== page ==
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Eviction of housing association tenants

If you are a tenant of a housing association and threatened with eviction, speak to an adviser immediately. Whatever type of tenancy you have, a housing association should only evict its tenants as a last resort.

Even if the bailiffs are on the way, it’s never too late to get help.

CORONAVIRUS UPDATE

Most housing association tenants in Wales are currently entitled to 6 months’ notice before their landlord can start court action to evict them. This includes assured tenants and assured shorthold (‘starter’) tenants.

You could be given a shorter notice in some cases. For example if you’re facing eviction for antisocial behaviour, are living with your landlord, or you received your notice before the 29 September 2020. Use our interactive tool below to find out how much notice you are entitled to:

What if my landlord has already started court proceedings to evict me?

If you have received possession papers or a notice of eviction from the county court use our step-by-step guide below to find out what will happen next:

Step-by-step guide to possession proceedings during Covid19

Some new stages in the possession process were introduced during the coronavirus pandemic. These included:

Reactivation Notices: if your landlord started court proceedings before 3 August 2020 the case was probably put on hold for a time. If your landlord wanted to re-start the case they had to send a Reactivation Notice to you and the court, giving information about the impact coronavirus had on you and your family. After the 1 December 2021 there will no longer be a need for a Reactivation Notice.

Review Date: up until 1 November 2021 the court had to set a Review Date 4 weeks before a possession hearing, so that the judge could review the papers and see if an agreement could be reached before a court hearing took place. Review Dates are no longer required but some courts might decide to continue with them. If you receive notice of a Review Date speak to an adviser as soon as you can. You might be able to get legal help on the day.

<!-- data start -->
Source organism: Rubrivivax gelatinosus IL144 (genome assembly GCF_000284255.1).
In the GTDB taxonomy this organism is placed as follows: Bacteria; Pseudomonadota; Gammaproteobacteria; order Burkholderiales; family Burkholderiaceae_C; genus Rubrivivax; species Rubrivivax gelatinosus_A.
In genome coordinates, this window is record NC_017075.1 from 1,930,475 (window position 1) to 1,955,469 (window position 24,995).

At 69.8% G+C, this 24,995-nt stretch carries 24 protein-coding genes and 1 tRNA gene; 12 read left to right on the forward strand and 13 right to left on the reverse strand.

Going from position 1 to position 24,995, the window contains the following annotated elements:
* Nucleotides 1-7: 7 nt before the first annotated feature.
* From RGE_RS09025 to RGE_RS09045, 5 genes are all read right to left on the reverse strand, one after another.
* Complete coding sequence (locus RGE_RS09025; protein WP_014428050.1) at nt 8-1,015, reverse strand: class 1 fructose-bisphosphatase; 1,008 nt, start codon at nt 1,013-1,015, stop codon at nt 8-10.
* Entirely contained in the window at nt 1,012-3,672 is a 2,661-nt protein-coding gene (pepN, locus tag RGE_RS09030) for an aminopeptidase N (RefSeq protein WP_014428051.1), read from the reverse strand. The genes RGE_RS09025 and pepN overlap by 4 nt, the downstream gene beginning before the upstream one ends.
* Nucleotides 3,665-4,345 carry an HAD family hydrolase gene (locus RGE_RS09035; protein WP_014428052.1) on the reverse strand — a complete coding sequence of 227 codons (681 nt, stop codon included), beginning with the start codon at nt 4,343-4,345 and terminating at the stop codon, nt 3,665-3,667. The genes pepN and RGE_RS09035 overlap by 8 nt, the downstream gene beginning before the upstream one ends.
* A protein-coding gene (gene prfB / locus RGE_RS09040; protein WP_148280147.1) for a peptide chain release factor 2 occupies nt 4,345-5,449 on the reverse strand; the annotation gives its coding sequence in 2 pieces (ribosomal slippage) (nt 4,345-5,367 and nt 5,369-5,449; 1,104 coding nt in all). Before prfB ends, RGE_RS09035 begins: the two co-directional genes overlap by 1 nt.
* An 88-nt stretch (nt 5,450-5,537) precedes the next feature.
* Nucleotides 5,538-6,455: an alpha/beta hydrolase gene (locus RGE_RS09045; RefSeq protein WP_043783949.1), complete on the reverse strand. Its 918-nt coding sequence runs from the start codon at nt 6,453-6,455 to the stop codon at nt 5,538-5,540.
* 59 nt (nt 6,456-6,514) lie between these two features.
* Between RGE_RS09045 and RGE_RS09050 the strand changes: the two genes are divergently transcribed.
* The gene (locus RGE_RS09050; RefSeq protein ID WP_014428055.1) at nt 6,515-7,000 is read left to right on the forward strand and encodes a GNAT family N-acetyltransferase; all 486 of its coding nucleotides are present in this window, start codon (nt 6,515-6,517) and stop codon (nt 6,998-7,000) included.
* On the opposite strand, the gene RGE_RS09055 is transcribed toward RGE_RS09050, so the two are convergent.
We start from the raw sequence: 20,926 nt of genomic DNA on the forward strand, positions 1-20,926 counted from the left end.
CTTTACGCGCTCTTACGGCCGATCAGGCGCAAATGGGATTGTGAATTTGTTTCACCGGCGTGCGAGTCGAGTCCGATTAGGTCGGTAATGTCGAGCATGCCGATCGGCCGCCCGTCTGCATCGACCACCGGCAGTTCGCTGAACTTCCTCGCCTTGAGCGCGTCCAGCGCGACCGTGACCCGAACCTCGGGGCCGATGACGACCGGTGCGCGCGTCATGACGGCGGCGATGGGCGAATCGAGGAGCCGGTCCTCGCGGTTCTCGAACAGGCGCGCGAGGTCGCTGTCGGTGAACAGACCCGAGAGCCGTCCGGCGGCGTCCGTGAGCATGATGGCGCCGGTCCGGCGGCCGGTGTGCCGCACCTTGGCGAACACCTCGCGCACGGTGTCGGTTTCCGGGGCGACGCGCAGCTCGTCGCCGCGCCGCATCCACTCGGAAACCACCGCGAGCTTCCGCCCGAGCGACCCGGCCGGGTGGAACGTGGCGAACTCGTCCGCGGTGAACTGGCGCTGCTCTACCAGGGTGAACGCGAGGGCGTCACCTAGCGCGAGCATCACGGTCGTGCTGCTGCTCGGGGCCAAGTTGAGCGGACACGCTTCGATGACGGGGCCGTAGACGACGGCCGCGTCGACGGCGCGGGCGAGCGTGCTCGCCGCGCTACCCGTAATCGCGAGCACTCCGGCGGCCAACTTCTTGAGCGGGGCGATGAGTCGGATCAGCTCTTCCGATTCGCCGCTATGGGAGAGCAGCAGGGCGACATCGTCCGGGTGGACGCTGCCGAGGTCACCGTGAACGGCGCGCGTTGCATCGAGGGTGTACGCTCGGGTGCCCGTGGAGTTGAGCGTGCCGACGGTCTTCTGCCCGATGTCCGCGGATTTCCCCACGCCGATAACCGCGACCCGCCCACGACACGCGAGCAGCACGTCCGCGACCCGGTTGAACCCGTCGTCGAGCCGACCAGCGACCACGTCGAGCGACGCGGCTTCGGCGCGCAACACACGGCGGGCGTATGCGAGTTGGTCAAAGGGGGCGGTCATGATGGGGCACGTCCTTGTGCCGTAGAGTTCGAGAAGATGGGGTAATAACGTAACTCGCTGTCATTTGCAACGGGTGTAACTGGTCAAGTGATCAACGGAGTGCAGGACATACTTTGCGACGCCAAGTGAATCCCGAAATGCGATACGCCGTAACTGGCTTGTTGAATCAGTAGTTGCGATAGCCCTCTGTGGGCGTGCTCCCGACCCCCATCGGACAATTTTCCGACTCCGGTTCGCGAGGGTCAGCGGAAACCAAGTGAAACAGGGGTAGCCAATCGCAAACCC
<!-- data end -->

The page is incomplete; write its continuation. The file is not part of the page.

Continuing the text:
Bailiff eviction: bailiffs in Wales were banned from carrying out evictions during the pandemic. This ban ended on the 30 June 2021. From that date bailiffs have been able to carry out evictions regardless of the reason for eviction.

Always get advice if possession proceedings have started against you. It might not be too late to stop or delay any eviction.

The steps involved in eviction

To evict you from a tenancy, the housing association must take 3 steps:

  1. send you notice to leave
  2. apply to the court for a possession order
  3. ask the court to send bailiffs to evict you.

Before starting court action to evict you, the housing association must follow the rules set out in a special pre-action protocol.

The rules on eviction are different depending on what type of tenancy you have. Most housing association tenants have assured tenancies, but you could also have a secure, assured shorthold (starter) or demoted tenancy. Ask your housing association if you are not sure what type of tenant you are.

Can I defend the possession claim?

If you believe that:

  • the housing association is wrong in what they say either in the notice, or in the court papers, or
  • the notice does not comply with the rules, or
  • the housing association has not followed the pre-action protocol, or
  • that in all the circumstances it would not be reasonable for you to be evicted,

you may have grounds to defend the claim. This will depend on what type of tenancy you have and you should get advice immediately from an adviser.

We are sorry that we cannot provide this information in Welsh, however if you would like to speak to an adviser in Welsh please contact 08000 495 495.

Phone an adviser

If you have a housing problem, call our expert housing advice helpline

Email an adviser

If you have a non-urgent problem and would like to speak to an adviser
email us

Pre-action eviction rules

Before starting court action to evict you, the housing association must follow the rules set out in a special pre-action protocol.

Notice of eviction

The first step a housing association must take to evict you is to give you a written notice.

Court orders

If you haven’t left by the time the notice expires, your housing association will usually have to apply for an order from the county court telling you to leave. This is known as a possession order.

Grounds for eviction

The housing association might have to prove legal reasons (known as grounds) to evict you.

Did you find this helpful?

This page was last updated on: Tachwedd 22, 2021

Shelter Cymru acknowledges the support of Shelter in allowing us to adapt their content. The information contained on this site is updated and maintained by Shelter Cymru and only gives general guidance on the law in Wales. It should not be regarded or relied upon as a complete or authoritative statement of the law.

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